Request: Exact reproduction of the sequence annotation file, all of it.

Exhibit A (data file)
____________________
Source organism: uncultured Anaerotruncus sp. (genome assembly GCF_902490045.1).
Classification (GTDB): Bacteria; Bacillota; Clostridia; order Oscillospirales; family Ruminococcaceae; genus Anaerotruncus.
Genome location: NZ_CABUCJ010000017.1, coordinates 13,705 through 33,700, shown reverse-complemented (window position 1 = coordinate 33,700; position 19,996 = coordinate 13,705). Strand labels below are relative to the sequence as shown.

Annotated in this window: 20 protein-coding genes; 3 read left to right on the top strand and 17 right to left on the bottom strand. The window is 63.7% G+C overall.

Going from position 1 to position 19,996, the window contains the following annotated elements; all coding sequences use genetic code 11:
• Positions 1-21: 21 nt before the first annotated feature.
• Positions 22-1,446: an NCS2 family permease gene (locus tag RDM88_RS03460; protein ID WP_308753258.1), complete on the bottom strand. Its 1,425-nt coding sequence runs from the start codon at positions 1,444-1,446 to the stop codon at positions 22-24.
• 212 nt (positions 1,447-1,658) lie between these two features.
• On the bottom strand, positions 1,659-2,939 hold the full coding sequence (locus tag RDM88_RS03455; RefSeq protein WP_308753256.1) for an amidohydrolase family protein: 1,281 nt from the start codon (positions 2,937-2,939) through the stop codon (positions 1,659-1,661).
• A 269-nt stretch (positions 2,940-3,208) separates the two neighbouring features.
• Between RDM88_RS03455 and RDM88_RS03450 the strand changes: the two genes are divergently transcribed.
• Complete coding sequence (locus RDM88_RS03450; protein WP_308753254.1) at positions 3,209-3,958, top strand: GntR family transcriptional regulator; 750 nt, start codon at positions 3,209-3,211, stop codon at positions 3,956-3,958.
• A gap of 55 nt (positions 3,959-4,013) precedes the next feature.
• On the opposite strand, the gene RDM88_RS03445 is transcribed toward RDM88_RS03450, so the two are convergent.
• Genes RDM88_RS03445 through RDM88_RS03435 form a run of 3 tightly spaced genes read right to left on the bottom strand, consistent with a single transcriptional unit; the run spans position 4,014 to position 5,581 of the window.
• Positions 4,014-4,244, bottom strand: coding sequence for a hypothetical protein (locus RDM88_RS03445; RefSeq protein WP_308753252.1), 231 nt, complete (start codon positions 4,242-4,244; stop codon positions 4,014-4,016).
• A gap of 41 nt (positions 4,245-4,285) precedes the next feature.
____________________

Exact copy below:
Source organism: uncultured Anaerotruncus sp. (genome assembly GCF_902490045.1).
Classification (GTDB): Bacteria; Bacillota; Clostridia; order Oscillospirales; family Ruminococcaceae; genus Anaerotruncus.
Genome location: NZ_CABUCJ010000017.1, coordinates 13,705 through 33,700, shown reverse-complemented (window position 1 = coordinate 33,700; position 19,996 = coordinate 13,705). Strand labels below are relative to the sequence as shown.

Annotated in this window: 20 protein-coding genes; 3 read left to right on the top strand and 17 right to left on the bottom strand. The window is 63.7% G+C overall.

Going from position 1 to position 19,996, the window contains the following annotated elements; all coding sequences use genetic code 11:
• Positions 1-21: 21 nt before the first annotated feature.
• Positions 22-1,446: an NCS2 family permease gene (locus tag RDM88_RS03460; protein ID WP_308753258.1), complete on the bottom strand. Its 1,425-nt coding sequence runs from the start codon at positions 1,444-1,446 to the stop codon at positions 22-24.
• 212 nt (positions 1,447-1,658) lie between these two features.
• On the bottom strand, positions 1,659-2,939 hold the full coding sequence (locus tag RDM88_RS03455; RefSeq protein WP_308753256.1) for an amidohydrolase family protein: 1,281 nt from the start codon (positions 2,937-2,939) through the stop codon (positions 1,659-1,661).
• A 269-nt stretch (positions 2,940-3,208) separates the two neighbouring features.
• Between RDM88_RS03455 and RDM88_RS03450 the strand changes: the two genes are divergently transcribed.
• Complete coding sequence (locus RDM88_RS03450; protein WP_308753254.1) at positions 3,209-3,958, top strand: GntR family transcriptional regulator; 750 nt, start codon at positions 3,209-3,211, stop codon at positions 3,956-3,958.
• A gap of 55 nt (positions 3,959-4,013) precedes the next feature.
• On the opposite strand, the gene RDM88_RS03445 is transcribed toward RDM88_RS03450, so the two are convergent.
• Genes RDM88_RS03445 through RDM88_RS03435 form a run of 3 tightly spaced genes read right to left on the bottom strand, consistent with a single transcriptional unit; the run spans position 4,014 to position 5,581 of the window.
• Positions 4,014-4,244, bottom strand: coding sequence for a hypothetical protein (locus RDM88_RS03445; RefSeq protein WP_308753252.1), 231 nt, complete (start codon positions 4,242-4,244; stop codon positions 4,014-4,016).
• A gap of 41 nt (positions 4,245-4,285) precedes the next feature.